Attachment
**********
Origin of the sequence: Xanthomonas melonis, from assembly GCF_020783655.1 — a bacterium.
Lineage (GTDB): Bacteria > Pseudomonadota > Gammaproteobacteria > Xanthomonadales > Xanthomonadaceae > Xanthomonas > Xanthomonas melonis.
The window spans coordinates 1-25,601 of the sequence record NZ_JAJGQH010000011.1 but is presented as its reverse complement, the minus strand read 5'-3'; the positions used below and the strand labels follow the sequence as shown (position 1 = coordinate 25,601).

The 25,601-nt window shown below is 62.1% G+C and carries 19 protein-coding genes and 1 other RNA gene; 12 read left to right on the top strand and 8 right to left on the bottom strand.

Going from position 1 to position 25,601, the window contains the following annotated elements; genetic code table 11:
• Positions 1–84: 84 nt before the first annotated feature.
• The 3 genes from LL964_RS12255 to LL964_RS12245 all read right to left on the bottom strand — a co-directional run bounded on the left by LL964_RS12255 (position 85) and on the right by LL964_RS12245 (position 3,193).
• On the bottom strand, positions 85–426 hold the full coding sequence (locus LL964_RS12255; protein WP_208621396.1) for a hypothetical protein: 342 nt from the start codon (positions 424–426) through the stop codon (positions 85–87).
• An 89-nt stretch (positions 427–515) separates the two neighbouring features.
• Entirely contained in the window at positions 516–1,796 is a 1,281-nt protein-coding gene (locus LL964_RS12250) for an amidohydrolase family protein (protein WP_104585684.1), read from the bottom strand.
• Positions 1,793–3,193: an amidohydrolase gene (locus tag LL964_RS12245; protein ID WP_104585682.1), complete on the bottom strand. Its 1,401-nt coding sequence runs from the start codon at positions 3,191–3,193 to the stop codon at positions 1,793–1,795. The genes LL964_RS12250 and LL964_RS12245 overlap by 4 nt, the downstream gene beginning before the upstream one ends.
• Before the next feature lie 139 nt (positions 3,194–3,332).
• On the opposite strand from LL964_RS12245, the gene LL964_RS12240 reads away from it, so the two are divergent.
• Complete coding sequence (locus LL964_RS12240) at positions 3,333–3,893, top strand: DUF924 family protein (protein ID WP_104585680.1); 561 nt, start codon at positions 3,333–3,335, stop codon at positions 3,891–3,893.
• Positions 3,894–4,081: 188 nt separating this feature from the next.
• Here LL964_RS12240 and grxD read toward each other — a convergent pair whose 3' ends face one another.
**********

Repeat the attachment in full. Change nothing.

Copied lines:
Origin of the sequence: Xanthomonas melonis, from assembly GCF_020783655.1 — a bacterium.
Lineage (GTDB): Bacteria > Pseudomonadota > Gammaproteobacteria > Xanthomonadales > Xanthomonadaceae > Xanthomonas > Xanthomonas melonis.
The window spans coordinates 1-25,601 of the sequence record NZ_JAJGQH010000011.1 but is presented as its reverse complement, the minus strand read 5'-3'; the positions used below and the strand labels follow the sequence as shown (position 1 = coordinate 25,601).

The 25,601-nt window shown below is 62.1% G+C and carries 19 protein-coding genes and 1 other RNA gene; 12 read left to right on the top strand and 8 right to left on the bottom strand.

Going from position 1 to position 25,601, the window contains the following annotated elements; genetic code table 11:
• Positions 1–84: 84 nt before the first annotated feature.
• The 3 genes from LL964_RS12255 to LL964_RS12245 all read right to left on the bottom strand — a co-directional run bounded on the left by LL964_RS12255 (position 85) and on the right by LL964_RS12245 (position 3,193).
• On the bottom strand, positions 85–426 hold the full coding sequence (locus LL964_RS12255; protein WP_208621396.1) for a hypothetical protein: 342 nt from the start codon (positions 424–426) through the stop codon (positions 85–87).
• An 89-nt stretch (positions 427–515) separates the two neighbouring features.
• Entirely contained in the window at positions 516–1,796 is a 1,281-nt protein-coding gene (locus LL964_RS12250) for an amidohydrolase family protein (protein WP_104585684.1), read from the bottom strand.
• Positions 1,793–3,193: an amidohydrolase gene (locus tag LL964_RS12245; protein ID WP_104585682.1), complete on the bottom strand. Its 1,401-nt coding sequence runs from the start codon at positions 3,191–3,193 to the stop codon at positions 1,793–1,795. The genes LL964_RS12250 and LL964_RS12245 overlap by 4 nt, the downstream gene beginning before the upstream one ends.
• Before the next feature lie 139 nt (positions 3,194–3,332).
• On the opposite strand from LL964_RS12245, the gene LL964_RS12240 reads away from it, so the two are divergent.
• Complete coding sequence (locus LL964_RS12240) at positions 3,333–3,893, top strand: DUF924 family protein (protein ID WP_104585680.1); 561 nt, start codon at positions 3,333–3,335, stop codon at positions 3,891–3,893.
• Positions 3,894–4,081: 188 nt separating this feature from the next.
• Here LL964_RS12240 and grxD read toward each other — a convergent pair whose 3' ends face one another.